There is another way entirely to look at the seismic importance of this match though. The very fact that it is so crucial shows how behind the veneer of success is a human element to their form. Only Sochi from the current top-six sides have conceded more goals this campaign, and although they have only lost twice away from home this calendar year, they have also only won twice in the last six. The last sides Zenit lost to before 2021? Rubin Kazan and Dynamo Moscow…

Sochi vs Spartak: Will the real Sochi and Spartak please stand up? 

A side that didn’t even exist five years ago can be forgiven for finding its feet in the top flight, but Sochi have no patience for sympathy - they shot to the top faster than the blink of an eye, and expect results against almost anyone at home. Mateo Cassierra has been a revelation up front behind only Gamid Agalarov and Artem Dzyuba in the RPL goalscoring charts, and they sit very comfortably in the European places again, so any suggestion of inexperience as a mitigating factor is wasted.

But how comfortable actually are Sochi? An enviable home record that had seen them lose just once in 18 months in their Fisht Central Stadium has started falling apart with three defeats in the last five at home, including the last two in a row. Having finished just four points off what would have been an incredible Champions League qualification last season, defeat this weekend would see them 10 points off the top-two pace already.

Spartak have plenty of questions over consistency of their own to answer. There is no question they have struggled to replicate a fraction of the devastating threat they showed last season when they dramatically snatched the runners up spot on the last day. Only six wins from the first 17 league games - just one more than newly-promoted Nizhny Novgorod - is simply not enough to match the demands of such an iconic club.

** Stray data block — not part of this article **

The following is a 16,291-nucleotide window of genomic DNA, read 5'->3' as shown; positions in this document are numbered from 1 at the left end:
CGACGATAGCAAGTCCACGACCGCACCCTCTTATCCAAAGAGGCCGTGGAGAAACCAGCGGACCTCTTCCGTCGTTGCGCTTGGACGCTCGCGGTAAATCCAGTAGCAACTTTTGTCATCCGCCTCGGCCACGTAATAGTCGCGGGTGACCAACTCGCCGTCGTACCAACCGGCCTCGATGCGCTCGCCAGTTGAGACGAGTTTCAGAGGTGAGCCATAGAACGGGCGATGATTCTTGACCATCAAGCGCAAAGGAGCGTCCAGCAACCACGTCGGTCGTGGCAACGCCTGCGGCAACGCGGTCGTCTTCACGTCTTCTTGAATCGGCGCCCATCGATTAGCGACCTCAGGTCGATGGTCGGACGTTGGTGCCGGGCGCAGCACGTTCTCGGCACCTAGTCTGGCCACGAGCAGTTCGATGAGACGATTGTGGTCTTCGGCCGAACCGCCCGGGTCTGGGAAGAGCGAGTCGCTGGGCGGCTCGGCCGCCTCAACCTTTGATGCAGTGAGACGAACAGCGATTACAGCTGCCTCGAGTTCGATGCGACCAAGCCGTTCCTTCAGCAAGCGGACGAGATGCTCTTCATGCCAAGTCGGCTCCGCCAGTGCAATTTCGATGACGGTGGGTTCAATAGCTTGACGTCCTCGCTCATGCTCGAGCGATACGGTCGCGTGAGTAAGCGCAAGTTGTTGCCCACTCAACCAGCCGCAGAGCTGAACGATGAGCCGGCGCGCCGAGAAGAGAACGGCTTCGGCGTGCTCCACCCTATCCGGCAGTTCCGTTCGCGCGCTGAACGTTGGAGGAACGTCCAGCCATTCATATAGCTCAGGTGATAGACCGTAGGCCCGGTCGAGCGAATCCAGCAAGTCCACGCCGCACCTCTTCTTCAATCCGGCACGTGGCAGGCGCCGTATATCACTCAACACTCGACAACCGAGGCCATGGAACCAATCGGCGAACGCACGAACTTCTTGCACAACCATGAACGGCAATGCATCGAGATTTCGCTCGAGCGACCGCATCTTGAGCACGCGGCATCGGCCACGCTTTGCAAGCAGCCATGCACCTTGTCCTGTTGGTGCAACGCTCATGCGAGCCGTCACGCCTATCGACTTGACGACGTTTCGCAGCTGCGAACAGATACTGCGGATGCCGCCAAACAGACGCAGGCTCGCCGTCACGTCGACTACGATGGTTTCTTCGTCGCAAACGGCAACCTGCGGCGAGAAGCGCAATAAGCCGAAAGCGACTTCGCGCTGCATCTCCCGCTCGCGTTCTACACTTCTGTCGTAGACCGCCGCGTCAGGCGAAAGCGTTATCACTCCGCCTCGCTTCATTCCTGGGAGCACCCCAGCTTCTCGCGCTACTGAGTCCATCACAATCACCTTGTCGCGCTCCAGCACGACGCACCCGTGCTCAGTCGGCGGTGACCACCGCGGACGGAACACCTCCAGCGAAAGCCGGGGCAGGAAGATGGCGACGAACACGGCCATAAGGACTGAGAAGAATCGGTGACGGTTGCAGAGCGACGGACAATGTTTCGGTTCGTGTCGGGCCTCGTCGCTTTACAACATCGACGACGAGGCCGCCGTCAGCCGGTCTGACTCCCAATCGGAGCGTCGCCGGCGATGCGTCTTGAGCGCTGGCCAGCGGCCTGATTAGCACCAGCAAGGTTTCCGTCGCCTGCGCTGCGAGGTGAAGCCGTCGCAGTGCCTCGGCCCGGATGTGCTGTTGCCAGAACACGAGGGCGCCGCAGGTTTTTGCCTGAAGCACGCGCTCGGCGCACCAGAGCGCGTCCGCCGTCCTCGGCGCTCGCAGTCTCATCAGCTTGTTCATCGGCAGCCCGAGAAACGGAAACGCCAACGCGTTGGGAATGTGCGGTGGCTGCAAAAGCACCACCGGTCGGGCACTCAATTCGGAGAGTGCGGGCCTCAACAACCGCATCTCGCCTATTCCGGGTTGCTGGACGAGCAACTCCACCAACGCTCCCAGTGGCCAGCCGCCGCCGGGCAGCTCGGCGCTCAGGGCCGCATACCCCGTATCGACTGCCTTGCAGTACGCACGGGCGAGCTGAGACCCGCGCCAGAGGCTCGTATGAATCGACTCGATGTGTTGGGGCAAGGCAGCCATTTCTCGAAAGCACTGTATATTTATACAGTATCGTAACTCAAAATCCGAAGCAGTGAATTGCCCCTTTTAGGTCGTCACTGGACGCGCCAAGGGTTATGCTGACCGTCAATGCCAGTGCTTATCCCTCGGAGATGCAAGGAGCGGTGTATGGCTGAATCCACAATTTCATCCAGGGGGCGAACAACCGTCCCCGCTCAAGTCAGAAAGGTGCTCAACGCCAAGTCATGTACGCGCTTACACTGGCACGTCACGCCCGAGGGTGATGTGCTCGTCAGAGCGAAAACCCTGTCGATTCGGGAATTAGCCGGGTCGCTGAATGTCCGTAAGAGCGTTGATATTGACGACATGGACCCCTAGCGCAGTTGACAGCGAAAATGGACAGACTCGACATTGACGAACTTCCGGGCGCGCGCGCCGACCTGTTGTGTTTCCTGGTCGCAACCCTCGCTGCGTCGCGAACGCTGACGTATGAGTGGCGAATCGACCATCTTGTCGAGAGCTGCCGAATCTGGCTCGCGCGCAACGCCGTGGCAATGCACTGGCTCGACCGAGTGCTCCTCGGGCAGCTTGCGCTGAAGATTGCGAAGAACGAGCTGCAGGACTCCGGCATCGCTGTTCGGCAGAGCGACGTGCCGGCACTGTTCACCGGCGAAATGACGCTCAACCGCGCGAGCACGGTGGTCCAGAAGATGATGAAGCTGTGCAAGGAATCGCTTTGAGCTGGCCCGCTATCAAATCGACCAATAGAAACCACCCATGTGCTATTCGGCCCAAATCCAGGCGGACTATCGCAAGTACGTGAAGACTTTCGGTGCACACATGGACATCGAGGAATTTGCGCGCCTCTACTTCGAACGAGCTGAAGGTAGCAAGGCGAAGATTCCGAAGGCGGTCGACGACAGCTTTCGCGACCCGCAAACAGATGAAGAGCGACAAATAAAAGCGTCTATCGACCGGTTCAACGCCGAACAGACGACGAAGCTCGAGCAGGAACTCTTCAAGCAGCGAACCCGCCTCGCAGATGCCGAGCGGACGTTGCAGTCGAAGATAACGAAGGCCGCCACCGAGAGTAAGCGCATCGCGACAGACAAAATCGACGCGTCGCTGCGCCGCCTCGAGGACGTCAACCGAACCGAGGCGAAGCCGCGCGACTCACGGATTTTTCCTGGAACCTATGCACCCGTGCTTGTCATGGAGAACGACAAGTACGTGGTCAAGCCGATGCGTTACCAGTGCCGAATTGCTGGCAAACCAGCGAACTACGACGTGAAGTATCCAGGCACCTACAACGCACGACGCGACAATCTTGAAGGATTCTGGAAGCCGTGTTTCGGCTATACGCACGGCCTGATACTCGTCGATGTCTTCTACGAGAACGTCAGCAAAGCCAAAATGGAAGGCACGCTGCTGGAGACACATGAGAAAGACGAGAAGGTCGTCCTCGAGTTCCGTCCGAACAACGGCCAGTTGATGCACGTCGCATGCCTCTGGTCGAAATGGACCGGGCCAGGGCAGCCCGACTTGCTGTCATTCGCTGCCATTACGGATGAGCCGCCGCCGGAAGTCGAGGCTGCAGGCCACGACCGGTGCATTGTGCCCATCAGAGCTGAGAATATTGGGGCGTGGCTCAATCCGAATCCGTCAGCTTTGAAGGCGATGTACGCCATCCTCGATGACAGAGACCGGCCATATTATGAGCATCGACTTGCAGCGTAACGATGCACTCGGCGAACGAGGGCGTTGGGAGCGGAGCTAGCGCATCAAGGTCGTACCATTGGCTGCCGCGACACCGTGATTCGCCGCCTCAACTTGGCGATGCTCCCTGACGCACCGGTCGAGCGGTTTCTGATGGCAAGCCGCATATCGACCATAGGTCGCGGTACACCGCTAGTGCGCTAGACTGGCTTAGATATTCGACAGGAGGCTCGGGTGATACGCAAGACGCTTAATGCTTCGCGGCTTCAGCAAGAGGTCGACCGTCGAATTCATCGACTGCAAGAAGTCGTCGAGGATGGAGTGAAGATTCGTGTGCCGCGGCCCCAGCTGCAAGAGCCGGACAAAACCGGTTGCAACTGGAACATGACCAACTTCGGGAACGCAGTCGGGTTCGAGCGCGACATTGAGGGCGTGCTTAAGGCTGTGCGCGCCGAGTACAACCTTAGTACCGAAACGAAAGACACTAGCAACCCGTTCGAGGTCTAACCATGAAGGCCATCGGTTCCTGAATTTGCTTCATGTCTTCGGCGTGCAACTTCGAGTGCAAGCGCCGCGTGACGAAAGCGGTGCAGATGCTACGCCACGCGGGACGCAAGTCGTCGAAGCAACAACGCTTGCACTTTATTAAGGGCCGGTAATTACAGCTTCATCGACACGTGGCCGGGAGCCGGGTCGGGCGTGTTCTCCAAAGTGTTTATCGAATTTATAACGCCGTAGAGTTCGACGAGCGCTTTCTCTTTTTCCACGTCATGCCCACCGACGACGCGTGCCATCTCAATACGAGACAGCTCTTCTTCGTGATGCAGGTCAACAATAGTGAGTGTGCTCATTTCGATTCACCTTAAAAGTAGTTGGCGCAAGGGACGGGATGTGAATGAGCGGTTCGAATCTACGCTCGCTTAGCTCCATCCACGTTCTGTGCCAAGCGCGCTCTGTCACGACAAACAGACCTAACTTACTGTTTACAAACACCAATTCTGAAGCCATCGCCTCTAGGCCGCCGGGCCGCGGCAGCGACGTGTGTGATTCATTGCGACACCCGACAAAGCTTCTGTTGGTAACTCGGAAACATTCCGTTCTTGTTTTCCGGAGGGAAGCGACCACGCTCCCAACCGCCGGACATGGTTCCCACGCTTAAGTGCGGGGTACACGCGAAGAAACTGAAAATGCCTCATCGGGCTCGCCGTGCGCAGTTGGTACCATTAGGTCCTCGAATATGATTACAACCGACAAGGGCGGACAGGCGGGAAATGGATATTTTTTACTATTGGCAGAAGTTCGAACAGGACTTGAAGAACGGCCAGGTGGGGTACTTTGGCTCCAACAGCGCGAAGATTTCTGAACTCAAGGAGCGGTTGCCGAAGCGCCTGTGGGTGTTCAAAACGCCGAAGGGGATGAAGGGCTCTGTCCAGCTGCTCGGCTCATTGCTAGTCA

Then again, Rui Vitoria clearly has ample to work with when one looks at the full-blooded Europa League group stage campaign. Incredible home and away wins over former Serie A champions Napoli were heart-stopping classics. The roaring late derby comeback to draw 2-2 against Dynamo stirred the passions. The question is, which Spartak - and Sochi - is going to show up this weekend?

Rostov vs Ural: Extreme culture clash

Rostov have been through many guises in the last decade; a steady, disciplined ship under the veteran guidance of Kurban Berdyev, changing tactical systems during Valery Karpin’s reign, and now an apparent disregard for simple scorelines. After 17 matches, Rostov have seen 60 goals scored and conceded combined - only Zenit matches have seen more goals overall. Only two of their last 10 RPL matches have seen fewer than three goals. In fact, their last goalless draw came way back in March.

For all their entertainment, they remain unable to shake off the lurking relegation zone. Thanks largely to the second-worst defensive record in the league with 31 goals conceded, they rest just two points off the automatic drop zone. Much as Rostov fans can’t complain about getting their money’s worth, they’d surely prefer to stay safely in the RPL.

Ural are about the polar opposite to Rostov. Games involving the easternmost RPL side have seen by far the fewest overall goals, with just 25 in total for and against them. The most striking statistic is a pitiful eight goals scored - and that has been boosted by a relative scoring spree of three goals in the last three matches. 

What they do have is an unrelenting defiance, even in the face of unfavourable odds. It stands to reason when your top scorer has just two goals that defence first would be the chosen approach, and the backline have performed it admirably. Injuries have forced a few innovative team selections and rotations, but the emergence of Russia age group internationals Ivan Kuzmichev and Arsen Adamov has been key. Will their resilience hold out against the southern entertainers - or will they pull another shock out of the bag by leapfrogging Rostov?

Photo: Vyacheslav Evdokimov / Zenit St. Petersburg